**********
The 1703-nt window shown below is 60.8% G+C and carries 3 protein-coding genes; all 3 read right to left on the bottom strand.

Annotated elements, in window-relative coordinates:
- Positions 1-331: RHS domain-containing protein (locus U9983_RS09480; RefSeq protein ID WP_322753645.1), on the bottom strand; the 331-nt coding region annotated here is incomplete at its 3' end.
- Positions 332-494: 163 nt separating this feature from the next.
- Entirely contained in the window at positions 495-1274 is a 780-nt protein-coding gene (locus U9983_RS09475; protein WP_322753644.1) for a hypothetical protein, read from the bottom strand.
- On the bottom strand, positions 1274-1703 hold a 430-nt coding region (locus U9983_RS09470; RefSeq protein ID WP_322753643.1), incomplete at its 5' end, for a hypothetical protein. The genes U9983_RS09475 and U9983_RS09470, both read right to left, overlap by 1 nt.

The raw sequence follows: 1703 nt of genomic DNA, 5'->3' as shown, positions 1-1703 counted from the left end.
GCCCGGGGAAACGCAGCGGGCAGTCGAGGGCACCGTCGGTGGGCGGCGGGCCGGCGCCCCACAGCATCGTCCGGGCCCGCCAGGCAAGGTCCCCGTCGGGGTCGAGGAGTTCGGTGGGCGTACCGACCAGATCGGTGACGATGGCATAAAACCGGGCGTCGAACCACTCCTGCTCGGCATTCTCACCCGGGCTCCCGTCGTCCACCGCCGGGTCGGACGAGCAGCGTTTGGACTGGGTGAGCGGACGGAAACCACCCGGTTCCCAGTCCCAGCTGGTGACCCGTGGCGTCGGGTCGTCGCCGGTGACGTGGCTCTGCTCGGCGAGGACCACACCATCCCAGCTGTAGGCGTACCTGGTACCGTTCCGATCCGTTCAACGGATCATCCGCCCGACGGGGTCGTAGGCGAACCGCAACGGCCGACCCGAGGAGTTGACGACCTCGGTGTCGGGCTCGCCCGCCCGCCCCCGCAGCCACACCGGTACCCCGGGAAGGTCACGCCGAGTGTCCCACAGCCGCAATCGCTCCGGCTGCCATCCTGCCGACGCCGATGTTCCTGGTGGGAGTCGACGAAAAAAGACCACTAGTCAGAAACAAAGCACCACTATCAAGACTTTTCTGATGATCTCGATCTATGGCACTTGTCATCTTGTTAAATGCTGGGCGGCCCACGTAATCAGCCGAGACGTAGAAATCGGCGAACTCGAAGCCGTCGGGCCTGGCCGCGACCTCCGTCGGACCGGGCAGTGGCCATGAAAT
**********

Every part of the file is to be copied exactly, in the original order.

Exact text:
The 1703-nt window shown below is 60.8% G+C and carries 3 protein-coding genes; all 3 read right to left on the bottom strand.

Annotated elements, in window-relative coordinates:
- Positions 1-331: RHS domain-containing protein (locus U9983_RS09480; RefSeq protein ID WP_322753645.1), on the bottom strand; the 331-nt coding region annotated here is incomplete at its 3' end.
- Positions 332-494: 163 nt separating this feature from the next.
- Entirely contained in the window at positions 495-1274 is a 780-nt protein-coding gene (locus U9983_RS09475; protein WP_322753644.1) for a hypothetical protein, read from the bottom strand.
- On the bottom strand, positions 1274-1703 hold a 430-nt coding region (locus U9983_RS09470; RefSeq protein ID WP_322753643.1), incomplete at its 5' end, for a hypothetical protein. The genes U9983_RS09475 and U9983_RS09470, both read right to left, overlap by 1 nt.

The raw sequence follows: 1703 nt of genomic DNA, 5'->3' as shown, positions 1-1703 counted from the left end.
GCCCGGGGAAACGCAGCGGGCAGTCGAGGGCACCGTCGGTGGGCGGCGGGCCGGCGCCCCACAGCATCGTCCGGGCCCGCCAGGCAAGGTCCCCGTCGGGGTCGAGGAGTTCGGTGGGCGTACCGACCAGATCGGTGACGATGGCATAAAACCGGGCGTCGAACCACTCCTGCTCGGCATTCTCACCCGGGCTCCCGTCGTCCACCGCCGGGTCGGACGAGCAGCGTTTGGACTGGGTGAGCGGACGGAAACCACCCGGTTCCCAGTCCCAGCTGGTGACCCGTGGCGTCGGGTCGTCGCCGGTGACGTGGCTCTGCTCGGCGAGGACCACACCATCCCAGCTGTAGGCGTACCTGGTACCGTTCCGATCCGTTCAACGGATCATCCGCCCGACGGGGTCGTAGGCGAACCGCAACGGCCGACCCGAGGAGTTGACGACCTCGGTGTCGGGCTCGCCCGCCCGCCCCCGCAGCCACACCGGTACCCCGGGAAGGTCACGCCGAGTGTCCCACAGCCGCAATCGCTCCGGCTGCCATCCTGCCGACGCCGATGTTCCTGGTGGGAGTCGACGAAAAAAGACCACTAGTCAGAAACAAAGCACCACTATCAAGACTTTTCTGATGATCTCGATCTATGGCACTTGTCATCTTGTTAAATGCTGGGCGGCCCACGTAATCAGCCGAGACGTAGAAATCGGCGAACTCGAAGCCGTCGGGCCTGGCCGCGACCTCCGTCGGACCGGGCAGTGGCCATGAAAT